IEEE Secure Development Conference

October 18 - 20, 2021
Virtual Conference

Sponsored by the IEEE Computer Society Technical Committee on Security and Privacy



Posted on: August 23rd, 2021 by SecDev

David Brumley
Carnegie Mellon University & ForAllSecure

When DevOps Theory and Reality Collide

Bio: David Brumley is the CEO of ForAllSecure and a professor at Carnegie Mellon University. Dr. Brumley brings a unique perspective blending three separate lives. First, he is a CEO. ForAllSecure is bringing the autonomy we all crave in application security development, deployment, and pentest we all crave. ForAllSecure’s product Mayhem has zero false positives (devs hate false positives), while also automatically building the real barrier to deploying patches: insufficient testing (which devs love). Second, he is a tenured professor, with over 50 publications in computer security. His work has received numerous conference awards, and he is the recipient of the US PECASE award from President Obama, the highest award in the US for early-career scientists and engineers, and a Sloan award. Third, he knows amazing hackers. He led the creation of, the world’s largest hacking platform, and helped co-found PPP, one of the US’s top-ranked CTF hacking teams. These three lives help blend a holistic picture of computer security in both theory and practice, and from the executive office to the pentester.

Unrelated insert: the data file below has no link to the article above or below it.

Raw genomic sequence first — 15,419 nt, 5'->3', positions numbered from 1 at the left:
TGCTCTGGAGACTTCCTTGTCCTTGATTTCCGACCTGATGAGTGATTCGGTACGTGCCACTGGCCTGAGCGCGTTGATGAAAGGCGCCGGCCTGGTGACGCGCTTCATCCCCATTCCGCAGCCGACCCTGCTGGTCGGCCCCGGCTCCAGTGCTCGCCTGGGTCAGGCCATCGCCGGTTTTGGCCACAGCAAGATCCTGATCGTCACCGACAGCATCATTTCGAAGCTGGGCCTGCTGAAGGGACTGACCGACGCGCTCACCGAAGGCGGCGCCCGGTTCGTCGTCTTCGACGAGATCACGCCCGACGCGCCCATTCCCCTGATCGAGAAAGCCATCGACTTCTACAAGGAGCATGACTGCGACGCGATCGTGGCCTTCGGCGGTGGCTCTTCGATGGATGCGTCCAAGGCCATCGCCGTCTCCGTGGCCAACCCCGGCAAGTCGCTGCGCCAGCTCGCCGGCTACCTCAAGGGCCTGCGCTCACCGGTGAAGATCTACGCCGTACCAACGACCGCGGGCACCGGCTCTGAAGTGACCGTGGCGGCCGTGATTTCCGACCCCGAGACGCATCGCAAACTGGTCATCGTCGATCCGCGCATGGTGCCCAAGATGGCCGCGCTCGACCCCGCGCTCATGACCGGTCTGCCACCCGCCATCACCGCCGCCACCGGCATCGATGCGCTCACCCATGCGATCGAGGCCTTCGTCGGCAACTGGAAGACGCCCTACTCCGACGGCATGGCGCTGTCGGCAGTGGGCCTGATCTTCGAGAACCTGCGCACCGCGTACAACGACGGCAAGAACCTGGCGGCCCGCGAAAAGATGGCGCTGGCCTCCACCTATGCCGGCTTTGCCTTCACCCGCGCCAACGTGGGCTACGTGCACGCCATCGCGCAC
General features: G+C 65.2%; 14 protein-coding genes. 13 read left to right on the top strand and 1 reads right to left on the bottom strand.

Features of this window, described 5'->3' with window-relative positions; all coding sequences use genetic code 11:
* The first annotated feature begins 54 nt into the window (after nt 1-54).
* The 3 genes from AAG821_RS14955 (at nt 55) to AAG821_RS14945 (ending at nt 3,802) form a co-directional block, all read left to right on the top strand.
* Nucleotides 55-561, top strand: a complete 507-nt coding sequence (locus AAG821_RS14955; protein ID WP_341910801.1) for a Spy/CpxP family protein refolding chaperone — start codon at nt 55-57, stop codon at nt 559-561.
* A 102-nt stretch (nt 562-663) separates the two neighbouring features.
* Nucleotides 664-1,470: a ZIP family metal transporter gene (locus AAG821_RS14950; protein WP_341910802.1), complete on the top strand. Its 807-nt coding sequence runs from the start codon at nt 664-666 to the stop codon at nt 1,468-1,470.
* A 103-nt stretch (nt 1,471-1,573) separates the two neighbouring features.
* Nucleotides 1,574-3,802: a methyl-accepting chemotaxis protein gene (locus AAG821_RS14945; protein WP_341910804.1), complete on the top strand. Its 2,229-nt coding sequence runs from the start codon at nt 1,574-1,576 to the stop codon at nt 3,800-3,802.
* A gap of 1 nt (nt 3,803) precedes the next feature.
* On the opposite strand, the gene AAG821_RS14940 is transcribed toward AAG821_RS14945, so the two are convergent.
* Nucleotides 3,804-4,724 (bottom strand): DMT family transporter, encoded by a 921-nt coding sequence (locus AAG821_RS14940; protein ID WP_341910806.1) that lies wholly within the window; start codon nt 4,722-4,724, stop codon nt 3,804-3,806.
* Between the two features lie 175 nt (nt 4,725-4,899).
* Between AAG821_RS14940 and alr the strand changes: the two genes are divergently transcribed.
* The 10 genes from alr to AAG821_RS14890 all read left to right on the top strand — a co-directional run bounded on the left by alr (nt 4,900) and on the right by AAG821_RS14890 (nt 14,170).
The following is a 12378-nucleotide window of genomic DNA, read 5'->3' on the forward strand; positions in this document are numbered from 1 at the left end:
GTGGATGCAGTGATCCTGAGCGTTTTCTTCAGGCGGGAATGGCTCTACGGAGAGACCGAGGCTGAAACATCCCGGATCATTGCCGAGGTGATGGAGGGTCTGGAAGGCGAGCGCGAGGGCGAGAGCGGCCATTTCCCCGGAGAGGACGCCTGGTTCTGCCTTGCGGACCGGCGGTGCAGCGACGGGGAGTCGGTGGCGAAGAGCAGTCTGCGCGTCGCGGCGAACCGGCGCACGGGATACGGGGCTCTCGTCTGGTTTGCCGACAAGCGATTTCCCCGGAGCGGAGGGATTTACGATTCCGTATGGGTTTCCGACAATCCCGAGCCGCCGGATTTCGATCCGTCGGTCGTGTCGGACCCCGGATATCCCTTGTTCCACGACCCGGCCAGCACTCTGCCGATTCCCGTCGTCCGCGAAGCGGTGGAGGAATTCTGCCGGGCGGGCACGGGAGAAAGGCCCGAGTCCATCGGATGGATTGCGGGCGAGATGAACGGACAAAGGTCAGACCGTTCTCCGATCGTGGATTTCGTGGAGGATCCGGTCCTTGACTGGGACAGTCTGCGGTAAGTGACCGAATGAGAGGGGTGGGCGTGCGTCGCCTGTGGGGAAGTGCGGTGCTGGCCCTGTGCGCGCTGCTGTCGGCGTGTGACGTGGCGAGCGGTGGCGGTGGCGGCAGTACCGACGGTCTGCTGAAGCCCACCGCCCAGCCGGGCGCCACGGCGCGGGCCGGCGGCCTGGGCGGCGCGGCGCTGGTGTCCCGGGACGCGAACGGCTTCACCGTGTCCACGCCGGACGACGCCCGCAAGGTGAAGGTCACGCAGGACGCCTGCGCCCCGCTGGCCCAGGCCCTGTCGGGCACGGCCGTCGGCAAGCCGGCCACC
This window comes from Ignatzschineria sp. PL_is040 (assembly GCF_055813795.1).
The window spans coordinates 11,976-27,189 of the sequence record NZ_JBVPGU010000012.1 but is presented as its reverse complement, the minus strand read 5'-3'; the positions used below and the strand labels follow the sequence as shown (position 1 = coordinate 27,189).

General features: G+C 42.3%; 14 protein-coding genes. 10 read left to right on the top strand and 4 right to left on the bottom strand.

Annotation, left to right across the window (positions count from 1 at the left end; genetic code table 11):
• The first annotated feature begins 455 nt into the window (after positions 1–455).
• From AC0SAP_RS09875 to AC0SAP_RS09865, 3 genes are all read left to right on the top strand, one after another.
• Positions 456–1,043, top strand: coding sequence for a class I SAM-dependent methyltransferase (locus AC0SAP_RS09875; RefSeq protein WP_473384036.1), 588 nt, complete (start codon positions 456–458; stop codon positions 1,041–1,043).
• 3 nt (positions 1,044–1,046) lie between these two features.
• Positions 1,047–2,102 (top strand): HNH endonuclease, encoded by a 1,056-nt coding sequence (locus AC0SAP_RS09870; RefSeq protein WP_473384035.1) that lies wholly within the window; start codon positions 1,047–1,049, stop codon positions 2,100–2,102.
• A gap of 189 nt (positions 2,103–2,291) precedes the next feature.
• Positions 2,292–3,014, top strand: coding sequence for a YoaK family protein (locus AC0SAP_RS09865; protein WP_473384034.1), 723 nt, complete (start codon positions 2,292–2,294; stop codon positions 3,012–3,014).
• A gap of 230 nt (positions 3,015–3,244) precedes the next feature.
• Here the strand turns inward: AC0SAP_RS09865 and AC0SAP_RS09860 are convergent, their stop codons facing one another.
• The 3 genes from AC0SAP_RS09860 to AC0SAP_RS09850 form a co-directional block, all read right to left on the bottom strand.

Abstract: In 2016 ForAllSecure demonstrated Mayhem, a tool for automatically finding and fixing bugs in COTS software. Mayhem showed appsec on autopilot was possible, which is like DevOps (and DevSecOps/SecDevOps) turned up to 11. Fast-forward to today, Mayhem is a commercial product with an expanding user base.

We found the challenges we thought we would face — deeper analysis, bigger results — are not necessarily the biggest barriers in practice. I’ll cover the hidden barriers (or at least not obvious to us initially) for adopting security tools, and how to break them down and get your ideas and tools into development pipelines to make the world’s software safer.